This is Adfonic’s AdSnap for the automotive sector. Based on data from 160 automotive campaigns run globally from January to July 2012 across Adfonic’s smarter buying platform, it shows how people respond when shown automotive ads on a mobile or tablet device. This AdSnap is a perfect example of the importance of looking at clickthrough and conversion rate patterns and planning accordingly to maximize campaign performance.
- Clickthrough rates (CTRs) for automotive campaigns climb from late morning throughout the day but generally they don’t vary greatly throughout the week
- Conversion rates (CVRs) show a more extreme profile: from the lowest point in the early mornings to a high in the late mornings, then gradually tail off throughout the rest of the day
- Impressions to conversions (I2Cs) correspond to CVRs, showing that impressions work hardest to drive conversions in the late morning
- CTRs show that people are more likely to click on automotive ads on Saturdays and less likely to do so on Thursdays
- CVRs show a more pronounced pattern, with people showing a greater propensity to convert on Fridays, but are then much less likely to do so at weekends
- As with the Intraday chart, CTRs remain relatively flat throughout the week
- Automotive ads that are shown within sites and apps in the Lifestyle publisher channel achieve the highest CTRs, whereas those shown within Social Networking inventory achieve the lowest
- In contrast, automotive ads within Social Networking inventory generate the highest CVRs, whereas Entertainment inventory achieves the lowest
The Games channel drives the highest I2C rates, Entertainment achieves the lowest
Mixing business with pleasure in automotive ads
Clickthrough rates (CTRs) are important. They show how effective ads are at persuading people to click them, which benefits advertisers in driving traffic to their sites, and publishers in generating revenue.
But CTRs do not tell the whole story. Conversion rates (CVRs) are next along the marketing funnel: of the people who see ads, some will click; and of those who click, some will convert. A typical conversion in the automotive sector could be a booking for a test drive or a completed brochure request.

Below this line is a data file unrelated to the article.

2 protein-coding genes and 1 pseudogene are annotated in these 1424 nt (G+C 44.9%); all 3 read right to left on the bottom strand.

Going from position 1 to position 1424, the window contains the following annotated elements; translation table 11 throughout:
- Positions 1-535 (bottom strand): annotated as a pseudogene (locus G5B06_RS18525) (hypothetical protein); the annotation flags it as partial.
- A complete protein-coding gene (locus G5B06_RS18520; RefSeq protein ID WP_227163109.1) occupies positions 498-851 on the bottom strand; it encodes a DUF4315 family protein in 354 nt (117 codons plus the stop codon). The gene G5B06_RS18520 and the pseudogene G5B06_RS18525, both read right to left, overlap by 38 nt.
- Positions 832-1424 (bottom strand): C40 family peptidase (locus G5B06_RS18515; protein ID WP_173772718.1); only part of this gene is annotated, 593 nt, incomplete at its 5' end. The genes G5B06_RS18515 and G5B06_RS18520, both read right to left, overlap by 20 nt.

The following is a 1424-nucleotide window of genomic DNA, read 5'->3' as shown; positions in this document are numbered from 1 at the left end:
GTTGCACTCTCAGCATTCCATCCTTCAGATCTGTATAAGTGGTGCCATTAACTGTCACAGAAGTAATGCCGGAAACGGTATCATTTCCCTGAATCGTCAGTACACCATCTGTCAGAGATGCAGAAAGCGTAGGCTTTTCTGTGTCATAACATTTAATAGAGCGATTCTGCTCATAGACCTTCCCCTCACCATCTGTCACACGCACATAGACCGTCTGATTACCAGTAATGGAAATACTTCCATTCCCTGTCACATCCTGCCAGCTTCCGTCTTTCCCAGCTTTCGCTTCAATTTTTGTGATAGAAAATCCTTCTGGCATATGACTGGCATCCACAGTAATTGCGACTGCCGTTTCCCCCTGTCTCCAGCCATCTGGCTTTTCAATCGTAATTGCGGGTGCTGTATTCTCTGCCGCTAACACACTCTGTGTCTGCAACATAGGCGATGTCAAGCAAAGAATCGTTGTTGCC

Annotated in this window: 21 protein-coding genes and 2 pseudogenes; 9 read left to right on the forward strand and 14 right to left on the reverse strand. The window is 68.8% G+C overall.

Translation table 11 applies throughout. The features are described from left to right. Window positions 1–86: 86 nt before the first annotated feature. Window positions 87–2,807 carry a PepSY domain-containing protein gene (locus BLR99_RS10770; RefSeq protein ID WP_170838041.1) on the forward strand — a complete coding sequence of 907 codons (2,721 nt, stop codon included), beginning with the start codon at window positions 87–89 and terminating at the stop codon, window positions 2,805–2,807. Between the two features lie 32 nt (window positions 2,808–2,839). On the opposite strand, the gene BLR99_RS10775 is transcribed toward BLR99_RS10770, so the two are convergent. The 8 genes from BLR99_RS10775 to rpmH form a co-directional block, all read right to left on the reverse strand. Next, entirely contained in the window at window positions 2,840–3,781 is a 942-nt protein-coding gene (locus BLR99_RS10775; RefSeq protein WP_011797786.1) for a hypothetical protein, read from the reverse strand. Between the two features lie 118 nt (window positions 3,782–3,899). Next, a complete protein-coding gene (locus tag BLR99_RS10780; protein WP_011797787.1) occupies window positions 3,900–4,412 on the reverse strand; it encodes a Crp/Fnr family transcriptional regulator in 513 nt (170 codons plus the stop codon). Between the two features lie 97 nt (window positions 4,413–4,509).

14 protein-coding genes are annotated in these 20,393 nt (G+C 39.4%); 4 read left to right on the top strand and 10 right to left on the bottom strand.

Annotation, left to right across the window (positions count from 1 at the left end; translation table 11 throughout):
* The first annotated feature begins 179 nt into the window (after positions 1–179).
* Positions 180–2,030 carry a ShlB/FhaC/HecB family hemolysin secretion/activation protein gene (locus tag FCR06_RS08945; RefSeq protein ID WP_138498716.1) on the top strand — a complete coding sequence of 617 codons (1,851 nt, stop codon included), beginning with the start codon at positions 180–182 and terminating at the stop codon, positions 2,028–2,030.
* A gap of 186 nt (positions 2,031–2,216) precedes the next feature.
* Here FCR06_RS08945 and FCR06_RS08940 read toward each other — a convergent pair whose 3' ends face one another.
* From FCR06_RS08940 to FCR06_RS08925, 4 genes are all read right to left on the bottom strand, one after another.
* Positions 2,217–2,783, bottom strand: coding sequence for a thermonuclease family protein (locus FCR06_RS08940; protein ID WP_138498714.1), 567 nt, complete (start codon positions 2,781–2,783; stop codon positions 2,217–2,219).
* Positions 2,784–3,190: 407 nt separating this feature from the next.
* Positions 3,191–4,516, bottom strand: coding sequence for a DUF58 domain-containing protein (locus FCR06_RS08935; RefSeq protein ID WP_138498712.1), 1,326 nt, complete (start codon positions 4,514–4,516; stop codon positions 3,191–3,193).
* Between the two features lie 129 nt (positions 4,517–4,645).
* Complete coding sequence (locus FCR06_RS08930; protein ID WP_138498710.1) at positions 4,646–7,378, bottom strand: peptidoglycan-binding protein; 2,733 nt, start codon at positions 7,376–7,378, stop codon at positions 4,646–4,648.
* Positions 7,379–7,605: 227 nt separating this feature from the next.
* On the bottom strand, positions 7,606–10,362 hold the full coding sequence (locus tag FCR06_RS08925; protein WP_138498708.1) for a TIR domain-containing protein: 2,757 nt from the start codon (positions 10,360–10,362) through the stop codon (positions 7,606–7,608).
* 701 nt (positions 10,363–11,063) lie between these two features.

When we look at the automotive sector, some interesting variations emerge between CTRs and CVRs.
The Leisure Effect for CTRs
CTRs show us that people are more likely to click on automotive ads as the week progresses, with the highest rate of clicks on Saturday and the lowest on Tuesday. This indicates that people may be more likely to click when they’re at ease, perhaps relaxing into the weekend and filling some idle time by browsing. We call this the Leisure Effect.
Looking within each day we see another CTR Leisure Effect. In the same way people tend to click more as the week progresses, so they click more as each day progresses, with more clicks in the late evening, perhaps when the children are in bed and the night is theirs.
The performance of automotive ads across different publisher channels supports this theory, with Lifestyle sites and apps being the most effective for generating clicks. These are not people interacting via social media or finding out the latest news. These are people looking at leisure, perhaps to see what they might purchase somewhere along the line.
The Work Effect for CVRs
However CVRs show that, within the automotive sector, people are much less likely to convert at weekends, and much more likely to convert throughout the week, peaking on a Friday. And they’re more likely to convert between 6am and 11am – in other words, a full 12 hours’ shift away from the peak CTRs. So if CTRs exhibit the Leisure Effect, then CVRs demonstrate the Work Effect.
We can go further than CTRs and CVRs, by looking at the ratio of impressions to conversions, or I2Cs. This shows that, in terms of driving the highest I2C rate, Games is the most effective publisher channel for automotive ads and for CVRs, it’s Social Networking.
Business or pleasure? Both!
This is an important insight. If automotive advertisers and agencies want to drive traffic to a site or app, they should optimise for this late on Saturday and focus on Lifestyle channels. And if their goal is to drive conversions, that is download brochures or book test drives, they should focus on the early hours during the week and avoid weekends, concentrating their efforts around Games and Social Networking.
It’s true: mobile advertising needs both the Leisure Effect and the Work Effect.
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